Sardar Sarovar Dam (SSD) operators are operating the dam callously, almost cruelly, without consideration of the impact of the operation in the downstream area. Till Saturday-Aug 29, 2020 early hours, they were not releasing any water from the spillway gates of the dam, in spite of sufficient actionably information at least since Aug 26 that rainfall is hugely increasing in upstream Narmada basin. They were not even operating powerhouses even though the dam was close to 70% full. Suddenly, by Aug 29 night they started releasing upto ten lakh cusecs – Cubic Feet Per Second (28320 cumecs or Cubic Meters per second) of water[i]. Three days later, in the evening of Tuesday, Sept 1, they closed most of the spillway gates, thus reducing releases from spillway to less than a tenth of the earlier figure. During these 3-4 days (Aug 29-Sept 1), massive quantities were released, upto 30 000 cumecs through spillways, and almost nothing before or after! It created massive flood disaster all along the downstream from Gaudeshwar to Chandod to Bharuch, but the Sardar Sarovar Project (SSP) authorities or the Gujarat government seem least bothered. It is high time people of Gujarat wake up and hold the SSP operators accountable for this man made disaster.Continue reading “Sardar Sarovar Creates avoidable flood disaster in Bharuch”
In the ongoing South West Monsoon, India received 44 year old high surplus rainfall of 327 mm in just concluded Aug 2020, 26.6% above normal rainfall of 258.2 mm. This helped the total June-Aug 2020 rainfall to achieve 10% surplus, with actual rainfall 780.3 mm, 69.9 mm higher than normal rainfall of 710.4 mm. In June the country received 18% above normal rainfall and in July it received 9.9% below normal rainfall, the rainfall at the end of June was just 1.1 mm above normal. Thus almost the entire surplus rainfall is thanks to the rainfall during Aug 2020. The rainfall distribution has however, been far from normal that these figures suggest, as we can see from the state wise and district wise figures below.Continue reading “District wise rainfall in June-Aug 2020 in India”
In a rather unusual development, no less than twenty districts in contiguous areas of Madhya Pradesh, Rajasthan and Gujarat had extremely high rainfall in the 48 hours ending at 830 am on Aug 23, 2020. Three of these districts had over 250 mm rainfall in this period, four others had between 200-250 mm, six each between 150-200 and 100-150 and one between 90-100 mm. This contiguous area broadly drains Mahi river to the West, Chambal to the North, Narmada to the South and Betwa to the East. These rivers, thus are now getting heavy flows, and will continue to get for the next few days, some of it from Chambal and Betwa will also end up in Yamuna and Ganga. It reminded one of the nightmarish memories of Sept 2019 when Gandhi Sagar Dam faced existential crisis and the flood peak downstream reached upto Farakka Dam, as CWC Flood forecasting director Sharad Chandra said in a television discussion recently. Continue reading “Central India Heavy Downpour brings back nightmare memories of 2019 Chambal Scare”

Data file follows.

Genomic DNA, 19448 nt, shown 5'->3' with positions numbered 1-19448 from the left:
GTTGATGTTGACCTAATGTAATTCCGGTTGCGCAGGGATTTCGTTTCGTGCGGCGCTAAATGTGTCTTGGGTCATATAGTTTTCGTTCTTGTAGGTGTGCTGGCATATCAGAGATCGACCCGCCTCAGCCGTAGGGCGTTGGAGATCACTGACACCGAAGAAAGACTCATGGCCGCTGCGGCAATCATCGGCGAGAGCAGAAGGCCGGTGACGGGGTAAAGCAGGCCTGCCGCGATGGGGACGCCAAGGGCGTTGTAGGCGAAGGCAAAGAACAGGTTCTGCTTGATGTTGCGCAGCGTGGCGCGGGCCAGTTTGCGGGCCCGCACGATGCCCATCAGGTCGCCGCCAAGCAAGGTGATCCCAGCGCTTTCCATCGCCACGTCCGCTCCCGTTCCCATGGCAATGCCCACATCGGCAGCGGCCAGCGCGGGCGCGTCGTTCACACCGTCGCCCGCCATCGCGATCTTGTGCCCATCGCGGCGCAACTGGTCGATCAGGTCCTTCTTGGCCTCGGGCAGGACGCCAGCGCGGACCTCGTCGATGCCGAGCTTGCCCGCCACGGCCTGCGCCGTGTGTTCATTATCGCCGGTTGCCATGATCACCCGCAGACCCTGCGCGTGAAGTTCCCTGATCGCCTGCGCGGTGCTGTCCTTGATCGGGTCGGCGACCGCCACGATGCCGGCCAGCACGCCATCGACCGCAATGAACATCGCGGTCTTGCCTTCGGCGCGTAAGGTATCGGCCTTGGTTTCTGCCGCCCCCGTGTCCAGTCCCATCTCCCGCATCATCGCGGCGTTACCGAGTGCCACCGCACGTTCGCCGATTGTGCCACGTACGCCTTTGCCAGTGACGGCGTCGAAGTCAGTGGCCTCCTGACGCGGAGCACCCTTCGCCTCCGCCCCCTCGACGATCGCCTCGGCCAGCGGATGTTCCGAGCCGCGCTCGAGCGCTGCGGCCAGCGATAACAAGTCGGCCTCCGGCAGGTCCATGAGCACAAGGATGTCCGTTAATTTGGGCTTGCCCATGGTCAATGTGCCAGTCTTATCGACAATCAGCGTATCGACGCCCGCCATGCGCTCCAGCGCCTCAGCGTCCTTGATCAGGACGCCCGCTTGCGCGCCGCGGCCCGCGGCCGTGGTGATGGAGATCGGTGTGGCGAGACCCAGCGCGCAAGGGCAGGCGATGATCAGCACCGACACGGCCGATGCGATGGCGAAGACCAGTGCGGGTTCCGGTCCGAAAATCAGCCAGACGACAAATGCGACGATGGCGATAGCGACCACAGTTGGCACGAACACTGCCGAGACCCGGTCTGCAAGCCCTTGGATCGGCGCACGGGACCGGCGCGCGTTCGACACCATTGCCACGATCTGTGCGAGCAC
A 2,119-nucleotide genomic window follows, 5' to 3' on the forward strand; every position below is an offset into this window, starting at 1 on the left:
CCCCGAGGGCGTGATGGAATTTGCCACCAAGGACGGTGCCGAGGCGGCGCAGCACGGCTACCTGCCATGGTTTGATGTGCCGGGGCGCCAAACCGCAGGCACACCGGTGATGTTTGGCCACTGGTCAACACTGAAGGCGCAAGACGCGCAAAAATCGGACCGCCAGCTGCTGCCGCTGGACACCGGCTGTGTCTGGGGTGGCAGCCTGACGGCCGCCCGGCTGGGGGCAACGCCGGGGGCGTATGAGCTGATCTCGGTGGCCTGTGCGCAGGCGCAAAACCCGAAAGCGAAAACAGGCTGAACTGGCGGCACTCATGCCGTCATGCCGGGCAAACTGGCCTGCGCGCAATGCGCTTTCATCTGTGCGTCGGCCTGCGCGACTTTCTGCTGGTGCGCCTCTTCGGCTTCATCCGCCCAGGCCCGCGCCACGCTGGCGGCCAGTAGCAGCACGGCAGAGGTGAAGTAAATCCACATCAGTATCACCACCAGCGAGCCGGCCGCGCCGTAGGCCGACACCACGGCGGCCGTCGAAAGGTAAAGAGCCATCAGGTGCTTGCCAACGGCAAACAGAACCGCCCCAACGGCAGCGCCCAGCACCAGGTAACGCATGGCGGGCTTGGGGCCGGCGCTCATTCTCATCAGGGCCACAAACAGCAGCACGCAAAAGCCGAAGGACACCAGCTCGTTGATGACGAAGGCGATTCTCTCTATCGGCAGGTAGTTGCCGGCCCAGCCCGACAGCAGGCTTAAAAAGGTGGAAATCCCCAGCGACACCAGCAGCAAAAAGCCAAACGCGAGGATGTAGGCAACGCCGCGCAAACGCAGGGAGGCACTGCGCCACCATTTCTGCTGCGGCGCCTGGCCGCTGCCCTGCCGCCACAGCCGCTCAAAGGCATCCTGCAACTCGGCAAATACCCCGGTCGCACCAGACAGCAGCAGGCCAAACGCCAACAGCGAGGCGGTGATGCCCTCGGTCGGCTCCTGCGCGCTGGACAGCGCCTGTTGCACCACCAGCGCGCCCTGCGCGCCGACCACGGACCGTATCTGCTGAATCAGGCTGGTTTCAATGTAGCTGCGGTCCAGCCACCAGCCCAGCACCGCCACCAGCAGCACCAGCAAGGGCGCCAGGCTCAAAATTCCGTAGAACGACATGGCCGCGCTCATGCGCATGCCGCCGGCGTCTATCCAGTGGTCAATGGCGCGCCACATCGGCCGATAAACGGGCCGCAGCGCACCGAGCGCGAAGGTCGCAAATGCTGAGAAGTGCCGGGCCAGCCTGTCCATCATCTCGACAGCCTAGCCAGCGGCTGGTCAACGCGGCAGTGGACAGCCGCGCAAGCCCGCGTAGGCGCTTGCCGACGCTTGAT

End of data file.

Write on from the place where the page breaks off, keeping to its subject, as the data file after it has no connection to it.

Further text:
During the just concluded first half of the South West Monsoon 2020, India received 453.3 mm rainfall, just 1.1 mm above the normal rainfall of 452.2 mm during the period. The Surplus of 18% rainfall that India received in June 2020 has thus been wiped out by the 9.9% deficit in July rainfall. Normal rainfall in July 2020 is 285.3 mm, while actual rainfall was 257.1 mm. IMD does not provide monthly figures of rainfall for different states, sub divisions and river basins, which it should along with comparison with respect to normal rainfall and rainfall last year.
To get July 2020 rainfall, we will need to use the figures given in this article along with the figures of June 2020 rainfall (see: https://sandrp.in/2020/06/30/district-wise-rainfall-in-india-in-june-2020/). The district wise figures of June-July 2020 rainfall can be seen in this PDF file from IMD: IMD DISTRICT WISE RAINFALL FROM JUNE 1 TO JULY 31 2020.